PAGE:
FinTechBlockchainECB explores anonymity in CBDC transactions

ECB explores anonymity in CBDC transactions

ESCB: It is possible to build a simplified CBDC payment system that safeguards users’ privacy for lower-value transactions, while still ensuring that higher-value transactions are subject to mandatory AML/CFT checks.

A proof of concept has been developed by the EUROchain research network, demonstrating how to allow some degree of privacy in electronic payments, while still ensuring compliance with AML/CFT regulations.

The proof of concept was released last month as a part of the ongoing technical research on Central Bank Digital Currencies (CBDC) by the European System of Central Banks (ESCB) under the coordination of European Central Bank (ECB).

The main thing that this proof of concept shows is that, in a simplified environment typical of a proof of concept, distributed ledger technology (DLT) can be used to balance an individual’s right to privacy with the public’s interest in the enforcement of AML/CFT regulations.

The EUROchain research network is the world’s first research collaboration between a large group of central banks focusing on DLT solutions in the field of market infrastructure and payments. Leveraging existing central bank services, the IT architecture supporting the proof of concept has been developed in cooperation with R3 and Accenture, building on the functionalities of the Corda platform.

Exploring anonymity in central bank digital currencies proposes a system that makes use of anonymity vouchers which allows users to process low-value transactions without revealing their identities.

Balance between privacy and compliance possible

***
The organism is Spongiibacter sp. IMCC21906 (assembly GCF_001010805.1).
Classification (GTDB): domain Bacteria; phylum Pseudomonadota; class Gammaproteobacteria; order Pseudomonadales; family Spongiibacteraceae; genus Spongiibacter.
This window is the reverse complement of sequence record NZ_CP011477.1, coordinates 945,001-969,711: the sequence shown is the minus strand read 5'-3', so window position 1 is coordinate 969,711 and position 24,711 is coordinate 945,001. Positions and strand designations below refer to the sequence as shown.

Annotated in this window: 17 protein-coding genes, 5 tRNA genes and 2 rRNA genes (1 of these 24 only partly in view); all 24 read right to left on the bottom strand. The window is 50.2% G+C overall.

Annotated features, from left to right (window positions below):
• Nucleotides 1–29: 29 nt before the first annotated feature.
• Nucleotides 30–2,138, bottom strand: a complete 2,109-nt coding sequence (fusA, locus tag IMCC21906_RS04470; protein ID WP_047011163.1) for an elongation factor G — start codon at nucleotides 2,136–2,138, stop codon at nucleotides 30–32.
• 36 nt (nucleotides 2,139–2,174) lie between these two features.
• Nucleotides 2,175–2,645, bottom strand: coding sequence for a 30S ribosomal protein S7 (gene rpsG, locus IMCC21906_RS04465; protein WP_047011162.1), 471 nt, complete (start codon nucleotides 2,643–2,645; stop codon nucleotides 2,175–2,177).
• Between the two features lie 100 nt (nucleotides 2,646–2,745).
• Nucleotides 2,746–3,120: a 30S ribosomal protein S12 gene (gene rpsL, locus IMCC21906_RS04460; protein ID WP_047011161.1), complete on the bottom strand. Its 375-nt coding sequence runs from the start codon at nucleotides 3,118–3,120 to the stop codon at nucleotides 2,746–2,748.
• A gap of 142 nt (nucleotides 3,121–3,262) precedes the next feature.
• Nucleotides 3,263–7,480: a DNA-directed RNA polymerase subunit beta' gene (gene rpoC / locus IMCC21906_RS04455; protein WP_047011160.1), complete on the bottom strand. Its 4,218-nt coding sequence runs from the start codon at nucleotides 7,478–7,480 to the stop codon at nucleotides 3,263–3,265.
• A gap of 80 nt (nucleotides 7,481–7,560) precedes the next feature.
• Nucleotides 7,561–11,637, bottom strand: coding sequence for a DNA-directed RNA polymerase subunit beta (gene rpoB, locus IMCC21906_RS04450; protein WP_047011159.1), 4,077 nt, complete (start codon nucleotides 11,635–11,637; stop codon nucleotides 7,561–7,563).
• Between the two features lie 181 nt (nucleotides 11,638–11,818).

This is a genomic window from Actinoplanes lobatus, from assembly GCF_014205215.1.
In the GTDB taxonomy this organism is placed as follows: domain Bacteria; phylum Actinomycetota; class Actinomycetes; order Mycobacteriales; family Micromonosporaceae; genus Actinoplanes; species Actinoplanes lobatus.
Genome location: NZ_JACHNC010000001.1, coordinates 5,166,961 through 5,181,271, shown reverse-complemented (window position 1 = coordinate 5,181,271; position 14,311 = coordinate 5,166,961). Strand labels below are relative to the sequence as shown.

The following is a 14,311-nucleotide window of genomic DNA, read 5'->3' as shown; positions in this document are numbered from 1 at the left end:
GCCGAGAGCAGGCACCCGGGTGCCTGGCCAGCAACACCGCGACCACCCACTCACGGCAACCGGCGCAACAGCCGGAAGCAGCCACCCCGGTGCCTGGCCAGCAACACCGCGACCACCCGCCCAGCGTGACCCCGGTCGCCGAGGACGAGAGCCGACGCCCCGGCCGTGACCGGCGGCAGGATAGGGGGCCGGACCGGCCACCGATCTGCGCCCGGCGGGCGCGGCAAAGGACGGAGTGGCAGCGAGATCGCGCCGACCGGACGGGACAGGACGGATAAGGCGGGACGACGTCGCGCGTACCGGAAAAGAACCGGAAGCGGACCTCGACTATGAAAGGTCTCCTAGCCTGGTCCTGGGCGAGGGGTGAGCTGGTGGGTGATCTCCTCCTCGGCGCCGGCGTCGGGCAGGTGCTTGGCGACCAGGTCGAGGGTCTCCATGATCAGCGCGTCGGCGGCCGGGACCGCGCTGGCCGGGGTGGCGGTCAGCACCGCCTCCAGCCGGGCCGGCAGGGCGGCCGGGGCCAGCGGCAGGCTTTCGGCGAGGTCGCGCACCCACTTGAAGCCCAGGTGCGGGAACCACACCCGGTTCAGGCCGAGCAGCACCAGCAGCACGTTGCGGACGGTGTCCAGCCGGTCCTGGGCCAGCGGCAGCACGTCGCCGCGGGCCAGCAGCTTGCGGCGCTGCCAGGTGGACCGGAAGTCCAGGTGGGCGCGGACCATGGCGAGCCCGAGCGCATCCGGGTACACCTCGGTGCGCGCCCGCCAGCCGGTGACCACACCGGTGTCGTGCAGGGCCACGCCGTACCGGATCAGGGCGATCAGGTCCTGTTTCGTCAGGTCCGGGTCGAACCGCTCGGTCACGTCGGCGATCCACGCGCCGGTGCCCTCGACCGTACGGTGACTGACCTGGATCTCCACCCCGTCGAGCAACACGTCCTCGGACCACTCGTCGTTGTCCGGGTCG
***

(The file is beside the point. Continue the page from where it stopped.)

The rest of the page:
The proof of concept shows that it is possible, using the Corda platform, to build a simplified CBDC payment system that safeguards users’ privacy for lower-value transactions, while still ensuring that higher-value transactions are subject to mandatory AML/CFT checks. The key element of the proposed system is the use of ‘anonymity’ vouchers.

Every user is identified in the network with a pseudonym and allocated a certain number of vouchers per month, the report explains. When users process low-value transactions, they can spend the vouchers to avoid revealing their personal information to either the central bank or the intermediaries.

When they make high-value transactions that exceed the allowed amount of anonymous transfers, on the other hand, a dedicated AML authority will oversee transaction data and ensure that they meet current compliance standards  and monitor for money laundering and terrorism financing.

However, there are a number of areas where there is room for improvement. The report acknowledges that more work is needed before such a system could be implemented:

  • Reducing the amount of information visible to parties not involved in the transaction
  • Users’ ability to access or spend CBDC balances when the intermediary is unavailable
  • Adding privacy-enhancing techniques
  • Interoperability with an RTGS system
  • Practical functioning of the prototype

The proof of concept mentions that although there is no immediate need to take concrete steps towards the issuance of CBDC in the euro area, the aim is to contribute to the broader discussion on the topic.

CBDC and ECB

Through this proof of concept, ECB is making great efforts towards embracing the blockchain/DLT technology, by bringing cryptocurrencies and payment systems closer together. But ECB’s opinions on CBDC have not been the same always.